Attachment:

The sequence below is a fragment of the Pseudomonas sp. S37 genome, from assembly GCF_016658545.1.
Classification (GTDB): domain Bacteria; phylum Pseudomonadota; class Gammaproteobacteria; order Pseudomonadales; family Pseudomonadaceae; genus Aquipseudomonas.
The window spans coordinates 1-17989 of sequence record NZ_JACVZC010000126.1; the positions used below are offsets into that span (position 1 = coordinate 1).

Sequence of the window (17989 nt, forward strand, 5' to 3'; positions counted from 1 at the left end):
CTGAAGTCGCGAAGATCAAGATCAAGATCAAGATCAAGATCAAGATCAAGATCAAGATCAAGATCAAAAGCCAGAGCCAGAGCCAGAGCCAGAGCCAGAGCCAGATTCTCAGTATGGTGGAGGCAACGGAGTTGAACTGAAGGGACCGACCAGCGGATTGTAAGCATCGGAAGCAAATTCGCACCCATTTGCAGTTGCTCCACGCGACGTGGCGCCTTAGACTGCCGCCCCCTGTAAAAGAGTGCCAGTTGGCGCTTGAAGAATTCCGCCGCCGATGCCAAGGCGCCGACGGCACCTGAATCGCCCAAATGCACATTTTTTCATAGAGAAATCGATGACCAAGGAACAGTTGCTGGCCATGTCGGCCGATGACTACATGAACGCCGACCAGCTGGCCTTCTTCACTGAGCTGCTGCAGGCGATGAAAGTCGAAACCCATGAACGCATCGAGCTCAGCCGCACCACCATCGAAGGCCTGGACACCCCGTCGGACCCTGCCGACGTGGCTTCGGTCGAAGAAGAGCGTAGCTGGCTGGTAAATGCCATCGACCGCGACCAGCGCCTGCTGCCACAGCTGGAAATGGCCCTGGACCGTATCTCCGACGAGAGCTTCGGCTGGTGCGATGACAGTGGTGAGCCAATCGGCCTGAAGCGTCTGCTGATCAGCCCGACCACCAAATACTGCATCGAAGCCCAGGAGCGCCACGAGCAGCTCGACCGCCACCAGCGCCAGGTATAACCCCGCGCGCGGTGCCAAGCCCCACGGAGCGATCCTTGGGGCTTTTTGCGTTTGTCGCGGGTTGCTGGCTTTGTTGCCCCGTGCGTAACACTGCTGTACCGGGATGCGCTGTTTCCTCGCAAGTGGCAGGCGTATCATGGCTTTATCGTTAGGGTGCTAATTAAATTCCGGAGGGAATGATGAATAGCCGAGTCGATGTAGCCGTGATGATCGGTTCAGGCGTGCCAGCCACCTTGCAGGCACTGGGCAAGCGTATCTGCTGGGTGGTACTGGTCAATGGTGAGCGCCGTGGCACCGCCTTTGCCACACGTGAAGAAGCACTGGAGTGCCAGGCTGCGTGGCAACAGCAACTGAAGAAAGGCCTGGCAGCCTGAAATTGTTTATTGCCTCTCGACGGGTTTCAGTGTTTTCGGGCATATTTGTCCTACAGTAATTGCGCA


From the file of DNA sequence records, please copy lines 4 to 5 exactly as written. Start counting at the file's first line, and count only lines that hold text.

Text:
Sequence of the window (17989 nt, forward strand, 5' to 3'; positions counted from 1 at the left end):
CTGAAGTCGCGAAGATCAAGATCAAGATCAAGATCAAGATCAAGATCAAGATCAAGATCAAGATCAAAAGCCAGAGCCAGAGCCAGAGCCAGAGCCAGAGCCAGATTCTCAGTATGGTGGAGGCAACGGAGTTGAACTGAAGGGACCGACCAGCGGATTGTAAGCATCGGAAGCAAATTCGCACCCATTTGCAGTTGCTCCACGCGACGTGGCGCCTTAGACTGCCGCCCCCTGTAAAAGAGTGCCAGTTGGCGCTTGAAGAATTCCGCCGCCGATGCCAAGGCGCCGACGGCACCTGAATCGCCCAAATGCACATTTTTTCATAGAGAAATCGATGACCAAGGAACAGTTGCTGGCCATGTCGGCCGATGACTACATGAACGCCGACCAGCTGGCCTTCTTCACTGAGCTGCTGCAGGCGATGAAAGTCGAAACCCATGAACGCATCGAGCTCAGCCGCACCACCATCGAAGGCCTGGACACCCCGTCGGACCCTGCCGACGTGGCTTCGGTCGAAGAAGAGCGTAGCTGGCTGGTAAATGCCATCGACCGCGACCAGCGCCTGCTGCCACAGCTGGAAATGGCCCTGGACCGTATCTCCGACGAGAGCTTCGGCTGGTGCGATGACAGTGGTGAGCCAATCGGCCTGAAGCGTCTGCTGATCAGCCCGACCACCAAATACTGCATCGAAGCCCAGGAGCGCCACGAGCAGCTCGACCGCCACCAGCGCCAGGTATAACCCCGCGCGCGGTGCCAAGCCCCACGGAGCGATCCTTGGGGCTTTTTGCGTTTGTCGCGGGTTGCTGGCTTTGTTGCCCCGTGCGTAACACTGCTGTACCGGGATGCGCTGTTTCCTCGCAAGTGGCAGGCGTATCATGGCTTTATCGTTAGGGTGCTAATTAAATTCCGGAGGGAATGATGAATAGCCGAGTCGATGTAGCCGTGATGATCGGTTCAGGCGTGCCAGCCACCTTGCAGGCACTGGGCAAGCGTATCTGCTGGGTGGTACTGGTCAATGGTGAGCGCCGTGGCACCGCCTTTGCCACACGTGAAGAAGCACTGGAGTGCCAGGCTGCGTGGCAACAGCAACTGAAGAAAGGCCTGGCAGCCTGAAATTGTTTATTGCCTCTCGACGGGTTTCAGTGTTTTCGGGCATATTTGTCCTACAGTAATTGCGCA